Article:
A fictional case: a participant is asked which days of the week s/he goes jogging or swimming. The answer can be Mon, Tue, Wed, Thu, Fri, Sat, Sun as well as None, RF (Refuse to answer), DK (Don't know). A participant can choose any day or a combination of them. But if a participant chooses None, RF or DK, other options cannot be selected. How do I model this in an table, ensuring data integrity.

An example:

| Participant |   Type   | Day  |
| Alice       | Jogging  | Mon  |
| Alice       | Jogging  | Tue  |
| Alice       | Swimming | Wed  |
| Alice       | Swimming | Thu  |
| Bob         | Jogging  | Tue  |
| Bob         | Jogging  | Wed  |
| Bob         | Swimming | Tue  |
| Bob         | Swimming | Wed  |
| Bod         | Swimming | Sun  |
| Chuck       | Jogging  | Mon  | <-- A*
| Chuck       | Jogging  | Mon  | <-- A*
| Chuck       | Jogging  | Tue  |
| Chuck       | Jogging  | Sun  |
| Chuck       | Swimming | Sun  | <-- B*
| Chuck       | Swimming | None | <-- B*
| Dan         | Jogging  | Mon  | <-- C*
| Dan         | Jogging  | RF   | <-- C*

A* - A unique constraint on (Participant, Type, Day) can prevent this duplication.

B*, C* - How can these be prevented if a participant choose None or RF, no other options can be entered.

Another example would be diet choices. Options include: low fat, low carb, gluten free, vegan, seafood, etc. A combination of low fat, low carb, gluten free is possible. But a combination of vegan + seafood is not possible.


In my opinion, these restrictions are best maintained within the UI for said survey/questionnaire because a survey is designed to be situation-specific and highly volatile whereas a data model should be built to be robust and flexible, but not so rigid it become grossly limited in functionality. Regarding the rest of the answer though, these features primarily pertain to Microsoft SQL Server. Most of this functionality can be found in other RDBMS platforms, but the links I'll include are specific to MSSQL.

If you must push this sort of logic down to the database, you have a few options. The first one you've already touched on is the Unique Constraint. This is a quick check to execute, but it is applied to the entire table, so in your example if another "Chuck" comes and takes the survey his selection of Jogging on Monday (while a valid decision because it's a different Chuck) will throw a constraint error. Obviously the table would need to be designed so it could track unique users, etc. but hopefully you get where I'm going with the limitations of Unique Constraints.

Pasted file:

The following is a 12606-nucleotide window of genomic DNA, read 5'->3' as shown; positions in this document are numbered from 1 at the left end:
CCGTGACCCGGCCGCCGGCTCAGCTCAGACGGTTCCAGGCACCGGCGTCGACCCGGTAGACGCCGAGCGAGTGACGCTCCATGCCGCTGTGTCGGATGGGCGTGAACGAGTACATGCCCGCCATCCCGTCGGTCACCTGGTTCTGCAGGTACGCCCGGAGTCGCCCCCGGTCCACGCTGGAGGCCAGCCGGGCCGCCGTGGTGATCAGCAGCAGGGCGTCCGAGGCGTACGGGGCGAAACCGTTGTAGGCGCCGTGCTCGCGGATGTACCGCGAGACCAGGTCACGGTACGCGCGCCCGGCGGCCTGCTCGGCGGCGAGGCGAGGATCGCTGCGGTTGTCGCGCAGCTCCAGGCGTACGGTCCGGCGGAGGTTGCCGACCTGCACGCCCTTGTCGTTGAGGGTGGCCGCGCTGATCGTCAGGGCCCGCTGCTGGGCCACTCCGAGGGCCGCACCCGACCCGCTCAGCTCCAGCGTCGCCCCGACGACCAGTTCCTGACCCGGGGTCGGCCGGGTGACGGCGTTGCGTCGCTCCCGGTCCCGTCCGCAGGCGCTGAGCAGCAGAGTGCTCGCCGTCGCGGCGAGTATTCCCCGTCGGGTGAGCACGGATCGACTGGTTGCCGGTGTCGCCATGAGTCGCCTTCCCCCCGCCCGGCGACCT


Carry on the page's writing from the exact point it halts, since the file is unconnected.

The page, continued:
The sibling of the Unique Constraint is the Check Constraint. These can be a little more fleshed out as you can create User Defined Functions wherein nested logic can be coded. So for scenarios B and C above, you could conceptually code up some logic to check for those conditions. Check Constraints with Scalar UDFs are often horribly slow and will cause performance issues, so this isn't an approach I'd ever recommend... but you can do it.

Another option within the database to handle these situations are Triggers, and in this situation specifically, DML Triggers. These can be designed to be even more complex than Check Constraints and given the right situation can perform relatively well. Again, these can also fall prey to poor performance if they're not written well, but this is another way to force logic down to the data model layer.

Hopefully this helps, but forcing this much business logic into the data layer is often frowned upon unless there is some sort of performance benefit, which in this case is unlikely.

  • Thanks @John. The participant names are for an illustrative purpose, they will be proper unique IDs. I am still learning at the moment. I am intrigued why business logic in data layer is discouraged, another exercise for me to find out. – Green Apr 19 '17 at 5:41


You could design two tables like this

  • Participant_ID is the primary key in Participants table
  • Participants and Active_days are related via Foreign Key on Participant_ID column (One to many relationship)
  • Activity column should be defined as Not Null
  • Activity column can take only these values (Yes, None, RK, DK)
  • Day column in Active_Days table can have only Mon, Tue, Wed, Thu, Fri, Sat, or Sun
  • In case the record in Participants table has Activity value as 'Yes', you will have entries for that participant in Active_Days table (One record per day). Otherwise, you will not find any records in Active_Days table

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